Red-light cameras could be used to catch more than stopping infractions if Mayor Rahm Emanuel gets his way.
Emanuel's administration is asking lawmakers to approve the use of red-light cameras to identify, and automatically ticket, motorists recorded traveling above the speed limit in safety zones, the Chicago Tribune reports. The pitch, which would hit violators with fines of up to $100 per infraction, is drawing criticism from skeptics who say it could be more about the city's major budget problems than Emanuel's claims about public safety.
"I think it's piling on. It's really kind of draconian," Ald. Joe Moore, 49th, told the Tribune. "The jury is still out on whether the red-light cameras are effective in terms of safety. ... So then it really becomes a revenue-raising tool, rather than a public safety tool, and I think there are more honest ways of raising money."
But Emanuel cites alarming statistics to support his call for more speed enforcement in safety zones--which include schools and public parks. He said that between 2005 and 2009, there were 861 crashes involving Chicago students during school arrival and dismissal times, the Chicago Sun-Times reports. Speed information collected with seven existing red-light cameras by the Chicago Department of Transportation last spring found that 25.7 percent of the 1.5 million vehicles caught at intersections within one-eight mile of a safety zone were traveling above the 30 mph speed limit. That's 360,000 drivers that, according to a similar study in 2004, average 10 mph above the limit.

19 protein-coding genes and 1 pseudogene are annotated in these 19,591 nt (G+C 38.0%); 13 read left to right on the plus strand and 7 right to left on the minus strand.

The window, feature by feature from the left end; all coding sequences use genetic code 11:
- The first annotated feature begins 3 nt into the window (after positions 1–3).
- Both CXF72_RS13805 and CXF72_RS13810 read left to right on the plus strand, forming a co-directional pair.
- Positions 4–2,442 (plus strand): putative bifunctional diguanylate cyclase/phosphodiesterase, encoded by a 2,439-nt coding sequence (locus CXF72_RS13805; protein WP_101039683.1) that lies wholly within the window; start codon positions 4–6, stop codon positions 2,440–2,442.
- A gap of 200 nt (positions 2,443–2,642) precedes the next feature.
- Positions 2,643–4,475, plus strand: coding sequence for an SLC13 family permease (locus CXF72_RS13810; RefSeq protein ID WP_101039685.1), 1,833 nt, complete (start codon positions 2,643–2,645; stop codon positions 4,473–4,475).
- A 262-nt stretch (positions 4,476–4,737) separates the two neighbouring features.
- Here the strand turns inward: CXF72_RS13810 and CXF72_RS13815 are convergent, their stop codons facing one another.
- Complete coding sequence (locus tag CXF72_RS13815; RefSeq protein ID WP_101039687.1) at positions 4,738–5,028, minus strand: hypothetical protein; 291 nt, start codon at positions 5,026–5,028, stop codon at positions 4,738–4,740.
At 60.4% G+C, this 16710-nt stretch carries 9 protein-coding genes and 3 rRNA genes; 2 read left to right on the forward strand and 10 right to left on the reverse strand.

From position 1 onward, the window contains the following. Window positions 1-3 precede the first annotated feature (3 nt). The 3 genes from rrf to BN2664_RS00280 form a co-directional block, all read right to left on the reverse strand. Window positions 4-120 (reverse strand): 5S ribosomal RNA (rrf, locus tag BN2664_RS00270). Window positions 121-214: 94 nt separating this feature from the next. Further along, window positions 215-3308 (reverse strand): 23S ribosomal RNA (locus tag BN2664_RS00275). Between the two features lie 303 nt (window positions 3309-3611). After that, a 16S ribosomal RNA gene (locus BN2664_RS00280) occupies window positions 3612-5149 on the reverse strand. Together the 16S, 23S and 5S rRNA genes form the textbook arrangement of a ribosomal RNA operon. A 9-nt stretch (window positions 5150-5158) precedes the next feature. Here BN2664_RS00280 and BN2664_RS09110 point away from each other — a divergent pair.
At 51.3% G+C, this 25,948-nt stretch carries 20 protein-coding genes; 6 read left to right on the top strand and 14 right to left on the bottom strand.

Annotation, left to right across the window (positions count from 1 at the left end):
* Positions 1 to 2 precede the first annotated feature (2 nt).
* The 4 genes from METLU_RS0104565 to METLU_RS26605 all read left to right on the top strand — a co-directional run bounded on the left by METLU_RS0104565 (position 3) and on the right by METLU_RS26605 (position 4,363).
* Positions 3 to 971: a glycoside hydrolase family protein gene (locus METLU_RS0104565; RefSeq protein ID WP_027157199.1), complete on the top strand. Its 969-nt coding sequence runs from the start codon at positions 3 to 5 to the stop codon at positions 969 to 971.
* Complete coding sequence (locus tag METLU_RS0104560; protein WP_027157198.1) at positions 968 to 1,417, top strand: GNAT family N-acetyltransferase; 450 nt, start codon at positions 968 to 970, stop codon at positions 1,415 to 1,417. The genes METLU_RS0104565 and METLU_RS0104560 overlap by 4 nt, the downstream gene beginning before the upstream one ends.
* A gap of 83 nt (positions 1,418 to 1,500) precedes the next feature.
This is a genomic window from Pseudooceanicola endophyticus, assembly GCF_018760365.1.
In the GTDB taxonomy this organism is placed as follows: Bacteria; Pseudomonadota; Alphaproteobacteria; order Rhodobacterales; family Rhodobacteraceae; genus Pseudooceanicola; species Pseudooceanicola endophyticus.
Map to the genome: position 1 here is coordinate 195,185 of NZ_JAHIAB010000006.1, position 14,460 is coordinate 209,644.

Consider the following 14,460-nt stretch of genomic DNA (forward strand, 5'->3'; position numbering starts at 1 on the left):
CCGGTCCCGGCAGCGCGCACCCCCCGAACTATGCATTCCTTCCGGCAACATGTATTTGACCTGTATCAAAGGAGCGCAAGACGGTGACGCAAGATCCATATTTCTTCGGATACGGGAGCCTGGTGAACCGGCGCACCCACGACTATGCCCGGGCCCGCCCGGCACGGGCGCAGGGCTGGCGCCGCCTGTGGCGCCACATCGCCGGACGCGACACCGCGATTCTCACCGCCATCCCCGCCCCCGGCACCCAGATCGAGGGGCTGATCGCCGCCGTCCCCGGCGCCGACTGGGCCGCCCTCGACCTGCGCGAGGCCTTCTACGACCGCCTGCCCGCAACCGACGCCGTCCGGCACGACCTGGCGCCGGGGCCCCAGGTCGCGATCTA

“This is about deterrence," the mayor said, according to the Sun-Times. "I want our kids to get to school and be in schools safely."
Emanuel wants the red-light cameras to be retrofitted with special electrical strips that would allow them to accurately measure speed, WGN reports. Then, as with red light violations, the vehicle's license plate would be recorded and a ticket mailed to its owner.
Illinois House Speaker Mike Madigan introduced a bill Wednesday that would grant Chicago permission to use the cameras for this purpose, the Tribune reports. Ald. Ed Burke, who called the cameras nothing more than a "money machine" in 2010, introduced a resolution two years earlier asking the cameras to record drivers' speeds, which was backed by former Mayor Richard Daley--a momentum Emanuel hopes to maintain in pushing the proposal through to legislative legitimacy.